A Tale of Disruption: The Demise of Montgomery Wards
Hint: Do not talk about doing something, just do it.
Before they were department stores, Montgomery Wards and Sears were giant mail-order businesses. Wards, in the 19th century, was the larger of the two. Both were so large that at one point each had a railroad track in their main Chicago warehouse.
At that time, Americans lived primarily in rural areas. They would receive their “Montgomery,” or “Sears” catalog and order the items they desired, which would be shipped directly to the customer via the postal service.
Of course, the automobile and the suburbanization of Americans would change all that.
One man who saw the change coming was Robert Wood, an executive at Montgomery Wards. Wood believed they needed to build storefronts in the growing suburban areas. He attempted to convince the other Ward’s executives to make a change. When he told them his idea, he was fired. After all, who was he to tell the greatest retailer in the world that they had to change the entire structure of their business?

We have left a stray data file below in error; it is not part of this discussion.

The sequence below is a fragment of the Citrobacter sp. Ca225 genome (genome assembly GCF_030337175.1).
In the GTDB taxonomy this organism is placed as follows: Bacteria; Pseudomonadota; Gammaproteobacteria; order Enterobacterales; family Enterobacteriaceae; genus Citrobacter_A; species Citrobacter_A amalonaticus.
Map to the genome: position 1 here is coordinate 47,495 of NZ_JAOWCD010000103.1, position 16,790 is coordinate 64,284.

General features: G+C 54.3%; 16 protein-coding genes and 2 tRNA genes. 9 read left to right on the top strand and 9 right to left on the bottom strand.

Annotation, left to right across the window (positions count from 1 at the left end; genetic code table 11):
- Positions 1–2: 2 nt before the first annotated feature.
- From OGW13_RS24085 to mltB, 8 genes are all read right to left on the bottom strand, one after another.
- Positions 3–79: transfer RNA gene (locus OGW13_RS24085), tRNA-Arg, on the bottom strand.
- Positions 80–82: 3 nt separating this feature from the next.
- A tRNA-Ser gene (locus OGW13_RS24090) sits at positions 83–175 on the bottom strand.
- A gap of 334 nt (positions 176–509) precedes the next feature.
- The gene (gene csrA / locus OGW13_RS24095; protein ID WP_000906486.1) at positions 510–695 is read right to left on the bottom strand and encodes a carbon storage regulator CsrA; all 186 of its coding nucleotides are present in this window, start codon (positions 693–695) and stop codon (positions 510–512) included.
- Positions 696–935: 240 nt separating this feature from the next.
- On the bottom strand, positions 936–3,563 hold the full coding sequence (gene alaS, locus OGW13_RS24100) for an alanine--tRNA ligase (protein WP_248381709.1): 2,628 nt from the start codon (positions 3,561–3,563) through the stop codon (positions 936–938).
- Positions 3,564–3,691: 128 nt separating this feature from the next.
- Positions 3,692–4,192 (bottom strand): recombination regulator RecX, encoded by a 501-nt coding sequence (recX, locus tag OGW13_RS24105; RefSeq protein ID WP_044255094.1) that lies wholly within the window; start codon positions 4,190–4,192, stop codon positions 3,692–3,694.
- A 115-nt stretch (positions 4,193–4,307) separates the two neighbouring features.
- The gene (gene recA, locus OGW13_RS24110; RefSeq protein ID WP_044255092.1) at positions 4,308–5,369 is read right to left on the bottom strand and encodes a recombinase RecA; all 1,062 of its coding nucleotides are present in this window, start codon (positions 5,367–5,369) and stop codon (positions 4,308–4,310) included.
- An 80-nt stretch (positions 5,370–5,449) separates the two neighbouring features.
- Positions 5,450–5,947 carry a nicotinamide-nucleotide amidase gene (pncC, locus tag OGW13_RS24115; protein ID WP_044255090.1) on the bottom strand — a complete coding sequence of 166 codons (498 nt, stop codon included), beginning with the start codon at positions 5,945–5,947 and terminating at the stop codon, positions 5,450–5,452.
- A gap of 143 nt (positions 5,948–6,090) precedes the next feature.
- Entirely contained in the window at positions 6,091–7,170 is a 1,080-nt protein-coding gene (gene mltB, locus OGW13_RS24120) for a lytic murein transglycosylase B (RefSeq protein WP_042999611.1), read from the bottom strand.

Meanwhile a man named James had the same realization as Robert. James worked in a small retail store in Wyoming. He had grown up in worse poverty than men on welfare today could fathom. He had no one to talk with about his idea, so he simply saved up and started building his first store.
He and Robert knew that selling merchandise through a chain of urban department stores would be more efficient and profitable than delivering them by mail. America would agree.
James Cash Penney’s store, or, J.C. Penney, would go on to dominate the market. Wood went to work for Sears and told them his idea; they wisely listened. And eventually, so did Montgomery Wards. But it was too late. They would never again catch either Penny’s or Sears.